Thank you all for sharing your stories with us and your great enthusiasm about the History Collection and the new The Settlers we announced. We’re looking forward to discussing even more “Settlers stuff” with you over the coming weeks and months and maybe even have a multiplayer match or two.

What did you think about this little nostalgia trip? Are you already enjoying the History Collection?

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Interview: Keralis

We sat down with Keralis, a strategy and build-up games focused YouTuber and The Settlers fan, and asked him a lot of questions about his channel and his personal history with The Settlers. We let him do his own introduction, so let’s jump right into the interview!

Hello Keralis, hope you’re well. It’s an honor to have you around for an interview today. It’s probably best to start with the “standard questions” for the people who don’t know you yet: Who are you and what’s this whole YouTube thing about?

My name is “Keralis” and I am a 37 year old YouTube content creator from Sweden but with roots in Poland. I do play a huge variety of games but my passion are creative, strategy, city builders and simulation games. Like Anno, Cities Skylines, Planet Coaster, Tropico just to mention a few.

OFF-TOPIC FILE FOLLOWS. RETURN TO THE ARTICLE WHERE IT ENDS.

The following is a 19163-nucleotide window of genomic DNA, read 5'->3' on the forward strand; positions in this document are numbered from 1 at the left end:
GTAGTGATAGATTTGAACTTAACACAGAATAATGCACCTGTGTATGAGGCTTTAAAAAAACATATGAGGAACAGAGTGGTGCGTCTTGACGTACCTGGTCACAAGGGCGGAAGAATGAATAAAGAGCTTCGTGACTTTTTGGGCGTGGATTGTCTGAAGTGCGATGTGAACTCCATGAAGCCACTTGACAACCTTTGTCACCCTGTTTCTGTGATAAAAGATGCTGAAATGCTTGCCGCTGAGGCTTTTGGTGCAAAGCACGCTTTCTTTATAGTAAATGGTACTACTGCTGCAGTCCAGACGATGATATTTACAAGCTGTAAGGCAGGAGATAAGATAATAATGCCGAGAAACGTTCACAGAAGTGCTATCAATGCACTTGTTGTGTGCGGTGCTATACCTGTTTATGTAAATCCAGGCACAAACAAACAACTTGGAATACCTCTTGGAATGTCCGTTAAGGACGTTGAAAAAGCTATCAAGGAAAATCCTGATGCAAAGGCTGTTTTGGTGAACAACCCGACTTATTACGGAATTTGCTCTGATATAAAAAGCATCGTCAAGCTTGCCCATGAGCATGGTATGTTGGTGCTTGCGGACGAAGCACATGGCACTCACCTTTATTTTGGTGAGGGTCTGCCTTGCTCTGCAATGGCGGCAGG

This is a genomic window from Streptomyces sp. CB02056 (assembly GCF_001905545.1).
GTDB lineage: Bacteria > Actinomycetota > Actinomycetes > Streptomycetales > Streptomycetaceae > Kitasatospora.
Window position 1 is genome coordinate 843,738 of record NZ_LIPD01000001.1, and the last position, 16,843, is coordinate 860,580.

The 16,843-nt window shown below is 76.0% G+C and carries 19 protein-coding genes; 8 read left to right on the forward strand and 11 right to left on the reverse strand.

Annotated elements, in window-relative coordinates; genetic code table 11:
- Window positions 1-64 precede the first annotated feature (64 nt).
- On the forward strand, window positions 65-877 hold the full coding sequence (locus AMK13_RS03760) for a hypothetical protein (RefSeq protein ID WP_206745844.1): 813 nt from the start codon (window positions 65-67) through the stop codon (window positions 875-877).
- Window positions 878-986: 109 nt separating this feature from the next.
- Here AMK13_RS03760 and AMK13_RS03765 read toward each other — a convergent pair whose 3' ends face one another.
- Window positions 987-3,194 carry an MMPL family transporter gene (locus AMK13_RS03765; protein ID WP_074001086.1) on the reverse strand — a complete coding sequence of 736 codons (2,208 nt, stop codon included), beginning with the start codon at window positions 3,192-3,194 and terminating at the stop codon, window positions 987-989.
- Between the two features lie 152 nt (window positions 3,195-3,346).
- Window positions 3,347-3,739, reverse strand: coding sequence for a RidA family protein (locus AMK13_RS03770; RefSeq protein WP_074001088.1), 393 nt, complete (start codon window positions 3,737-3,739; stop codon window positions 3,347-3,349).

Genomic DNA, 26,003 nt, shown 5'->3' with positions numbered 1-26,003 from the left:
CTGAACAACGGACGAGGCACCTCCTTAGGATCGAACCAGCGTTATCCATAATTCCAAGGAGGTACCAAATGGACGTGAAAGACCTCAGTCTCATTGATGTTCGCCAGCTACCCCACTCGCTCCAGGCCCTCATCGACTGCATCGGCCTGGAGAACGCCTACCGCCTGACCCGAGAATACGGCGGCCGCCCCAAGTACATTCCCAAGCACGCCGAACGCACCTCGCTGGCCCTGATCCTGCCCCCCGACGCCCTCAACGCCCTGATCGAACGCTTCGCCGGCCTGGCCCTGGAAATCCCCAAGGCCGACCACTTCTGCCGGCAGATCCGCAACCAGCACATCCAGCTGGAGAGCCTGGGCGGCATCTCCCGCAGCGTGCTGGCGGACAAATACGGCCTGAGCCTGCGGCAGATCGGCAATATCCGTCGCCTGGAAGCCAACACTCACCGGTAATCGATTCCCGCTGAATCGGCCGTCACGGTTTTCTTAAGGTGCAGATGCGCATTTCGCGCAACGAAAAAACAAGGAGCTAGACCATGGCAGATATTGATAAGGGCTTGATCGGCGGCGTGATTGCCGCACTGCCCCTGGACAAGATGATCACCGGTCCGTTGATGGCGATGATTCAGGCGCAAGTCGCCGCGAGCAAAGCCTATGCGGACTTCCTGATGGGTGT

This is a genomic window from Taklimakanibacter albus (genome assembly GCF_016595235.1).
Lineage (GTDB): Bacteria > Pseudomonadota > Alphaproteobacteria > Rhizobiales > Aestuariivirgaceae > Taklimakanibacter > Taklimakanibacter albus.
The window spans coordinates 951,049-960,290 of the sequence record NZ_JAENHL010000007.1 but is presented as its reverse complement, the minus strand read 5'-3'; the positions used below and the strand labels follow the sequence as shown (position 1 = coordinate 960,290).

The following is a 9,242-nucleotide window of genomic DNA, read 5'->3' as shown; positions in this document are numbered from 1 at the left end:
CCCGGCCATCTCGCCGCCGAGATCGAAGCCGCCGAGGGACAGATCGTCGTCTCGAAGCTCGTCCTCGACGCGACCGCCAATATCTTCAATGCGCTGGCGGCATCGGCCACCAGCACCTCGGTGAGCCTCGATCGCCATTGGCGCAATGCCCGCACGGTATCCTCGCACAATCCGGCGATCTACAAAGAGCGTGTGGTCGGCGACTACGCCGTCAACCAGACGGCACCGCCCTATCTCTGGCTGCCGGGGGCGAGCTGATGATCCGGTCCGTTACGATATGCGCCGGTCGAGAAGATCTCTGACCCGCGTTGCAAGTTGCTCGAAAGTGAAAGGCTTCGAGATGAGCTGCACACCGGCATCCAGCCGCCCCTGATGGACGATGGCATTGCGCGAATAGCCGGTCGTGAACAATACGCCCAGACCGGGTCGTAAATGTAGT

“This whole YouTube thing” it’s a crazy way of sharing something with others, building a community and even making a living of it. Many of my friends have a very hard time understanding why someone would sit and watch other play video games and even getting paid for it. Explaining this is hard but I guess many are just tired of mainstream media and both YouTube and Twitch are great for “two way communication”. They feel involved in something which TV channels doesn’t very often allow them to.

When did you start creating content on YouTube? How did it start?

I started creating YouTube videos about 7 years ago without any intention of growing the channel or getting an audience to watch my videos. All was a happy little mistake.

The story began when the Battlefield clan which I was part of bought a Minecraft server for the community and many of the players went from playing this intense and adult first person shooter to building with blocks in a peaceful world. I was very sceptic in the beginning but since I always have had a passion for Lego I gave in and joined the others. I’ve built this huge Minecraft hotel and wanted to share it on the community forums so I recorded a video, uploaded it to YouTube and posted the link on the community forums. A few months later I was browsing YouTube and noticed that my “Minecraft hotel” video had over 100.000 views and so it began! I saw a possibility in playing video games and sharing it with an audience. I’ve never dreamt of making it a living but it has been exactly that for the last 6 years.

Looking at your channel right now, you’re mostly playing strategy, build-up and simulation games. You did make videos about games like The Witcher 3 or Sniper Elite 4 in the past. Did you actively decide to feature different content or is it more something of a “mood” thing?